May 22 2019



In the bid to make an impressive yet inexpensive clown costume I decided to take on the challenge of making a ruffled collar. A ruff is a great addition to a clown costume but can also be used for a host of fancy dresses. Great for World Book Day costumes, cosplayers, drag, theatrical wardrobes or just for wearing everyday. Who doesn’t want to bowl about in a massive ruff?

A quick glance at Etsy and Ebay will show you that buying a ruff is NOT CHEAP, so here’s how I made mine over the course of a couple of quiet days in my studio.

I took inspiration from Lucille Michiele‘s blog post, which is in French but still really helpful!

You will need:

Enough fabric to make a continuous length of 15cm x 8-11m

Invisible marker pen

Tape measure

Iron and ironing board

Sewing machine (although you could do it all by hand)

Needle and matching thread


1: Tear your fabric into lengths of 15cm wide strips (the torn edge will give you a pretty feathered edge to your ruff), and then sew together to form one very long fabric tape to measure at least 8m and maybe more like 11m, depending on the thickness of your chosen fabric. I used a vintage yellow taffeta-esque fabric from my late grandmother’s stash, which is quite a thin fabric and I needed 11meters for it to be sufficiently and satisfyingly ruffled all the way round. If you were using heavier weight cotton you could probably get away with 8 meters.

2:Press your fabric well and then make a 5cm fold and press crisply all the way along the length of your fabric. Make sure you use an appropriate heat setting on your iron for the type of fabric you are using, I had to keep mine on a really low heat.

3:Using a ruler or tape measure mark dots on the fold of your fabric at regular 4cm intervals. If possible use a disappearing marker for this. I used a black pen and the dots are only visible on the inside of my collar – so can’t be seen when being worn – but I know they’re there and it bugs me!

4: Here you can see the dots all the way along the fold of my fabric. It took a while to do but it’s the kind of boring repetitive work I enjoy as part of a project like this. And the more accurate you can mark your 4cm-apart-dots, the neater and more professional your finished collar will look. I’m the kind of person who tries to skip any steps I can to speed up the process, but it is almost always an error.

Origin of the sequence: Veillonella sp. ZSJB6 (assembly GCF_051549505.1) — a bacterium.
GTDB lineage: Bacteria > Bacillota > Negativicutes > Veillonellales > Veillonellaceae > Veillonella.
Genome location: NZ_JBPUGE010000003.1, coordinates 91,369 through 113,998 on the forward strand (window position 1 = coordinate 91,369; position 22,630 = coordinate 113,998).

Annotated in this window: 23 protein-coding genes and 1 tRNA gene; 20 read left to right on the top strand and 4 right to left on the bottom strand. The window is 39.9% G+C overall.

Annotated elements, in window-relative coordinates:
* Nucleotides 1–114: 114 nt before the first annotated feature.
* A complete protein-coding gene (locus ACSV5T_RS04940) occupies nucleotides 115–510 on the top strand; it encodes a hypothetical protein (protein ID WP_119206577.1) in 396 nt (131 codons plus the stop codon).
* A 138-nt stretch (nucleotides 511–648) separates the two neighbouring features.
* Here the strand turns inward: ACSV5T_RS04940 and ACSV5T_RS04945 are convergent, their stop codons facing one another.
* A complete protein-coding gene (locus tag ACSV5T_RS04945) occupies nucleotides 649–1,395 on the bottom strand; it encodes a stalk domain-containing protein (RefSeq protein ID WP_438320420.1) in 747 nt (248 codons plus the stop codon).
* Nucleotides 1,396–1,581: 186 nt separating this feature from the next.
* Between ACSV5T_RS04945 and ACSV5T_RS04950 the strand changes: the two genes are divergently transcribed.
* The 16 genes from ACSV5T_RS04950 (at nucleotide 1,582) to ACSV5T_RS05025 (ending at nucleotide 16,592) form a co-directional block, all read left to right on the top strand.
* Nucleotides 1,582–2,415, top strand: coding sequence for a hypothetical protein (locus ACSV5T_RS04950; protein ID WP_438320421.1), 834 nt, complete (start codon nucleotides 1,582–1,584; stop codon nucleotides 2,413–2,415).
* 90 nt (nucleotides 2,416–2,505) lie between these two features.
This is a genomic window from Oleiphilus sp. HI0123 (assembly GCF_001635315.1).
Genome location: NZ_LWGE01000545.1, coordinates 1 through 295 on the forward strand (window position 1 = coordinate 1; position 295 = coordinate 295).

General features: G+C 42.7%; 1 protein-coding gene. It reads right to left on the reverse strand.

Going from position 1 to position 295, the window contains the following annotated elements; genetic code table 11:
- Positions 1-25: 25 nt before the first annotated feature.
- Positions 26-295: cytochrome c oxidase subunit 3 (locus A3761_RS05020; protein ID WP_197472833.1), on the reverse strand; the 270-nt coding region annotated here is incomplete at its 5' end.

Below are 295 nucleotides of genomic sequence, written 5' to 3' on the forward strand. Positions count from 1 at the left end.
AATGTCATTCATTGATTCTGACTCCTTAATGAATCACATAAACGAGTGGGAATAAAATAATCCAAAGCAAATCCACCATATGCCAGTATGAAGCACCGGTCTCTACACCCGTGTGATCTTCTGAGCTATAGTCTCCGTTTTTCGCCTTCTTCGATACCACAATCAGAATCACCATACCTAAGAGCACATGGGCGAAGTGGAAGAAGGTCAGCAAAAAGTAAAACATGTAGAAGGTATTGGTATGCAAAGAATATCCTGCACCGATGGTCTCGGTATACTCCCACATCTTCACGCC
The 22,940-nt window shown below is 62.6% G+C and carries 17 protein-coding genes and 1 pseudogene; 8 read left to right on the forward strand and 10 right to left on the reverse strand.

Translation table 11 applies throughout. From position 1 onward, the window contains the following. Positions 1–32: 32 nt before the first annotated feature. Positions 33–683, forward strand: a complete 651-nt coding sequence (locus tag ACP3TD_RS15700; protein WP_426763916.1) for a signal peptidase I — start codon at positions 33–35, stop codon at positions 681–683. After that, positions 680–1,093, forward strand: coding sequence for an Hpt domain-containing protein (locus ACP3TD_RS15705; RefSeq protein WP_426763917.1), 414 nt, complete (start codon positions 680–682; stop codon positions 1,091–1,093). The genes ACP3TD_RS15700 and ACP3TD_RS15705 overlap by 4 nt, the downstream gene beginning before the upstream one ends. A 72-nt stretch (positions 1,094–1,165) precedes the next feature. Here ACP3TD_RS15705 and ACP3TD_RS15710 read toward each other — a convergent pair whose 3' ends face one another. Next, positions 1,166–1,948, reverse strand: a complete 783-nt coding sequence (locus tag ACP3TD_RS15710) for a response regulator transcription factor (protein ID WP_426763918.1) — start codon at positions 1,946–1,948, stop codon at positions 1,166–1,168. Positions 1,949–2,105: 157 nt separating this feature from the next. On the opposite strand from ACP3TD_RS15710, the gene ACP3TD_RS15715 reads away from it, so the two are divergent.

5: Next, starting at one end of your fabric strip, you need to start gathering your fabric into a concertina with the dots lining up in the middle (as shown). Then with your needle and using double thread, securely knotted at the end, pass your needle through the front and back of each fold. Through your dot, and then the next and then the next. You might be able to do a couple of the folds with one pass of the needle or you may prefer to do it one by one. You’ll start to feel the collar coming together and see the satisfying ruffled shape. I pressed my fabric folds a little as I went, to keep things neat.

6: When you have sewn through all of your dots hold the ruff up to your neck to test the fit and adjust the gathers accordingly. Then secure at the end with your needle and thread. It should be looking the part now!

7: The next stage is to pass your needle through the top corners of your ruffles to keep the collar secure and together while you are wearing it. I kind of wish I had done this with either see-thru nylon thread or at least a matching coloured thread. This thread will be ever so slightly visible when you wear it (depending on the tightness of your ruffles) so bear that in mind.

8: When this is finished, and you are happy with the fit around your neck secure the thread well. Then attach your ribbons to each end so that you can tie it around your neck in a lovely bow. I used a contrasting purple velvet ribbon.

9: Stand back and admire your work. Wait for the compliments to pour in – which they will.

10: If you attempt your own ruff please share your photos with us on social media. Here’s me in my complete outfit. The ruff was key to its success!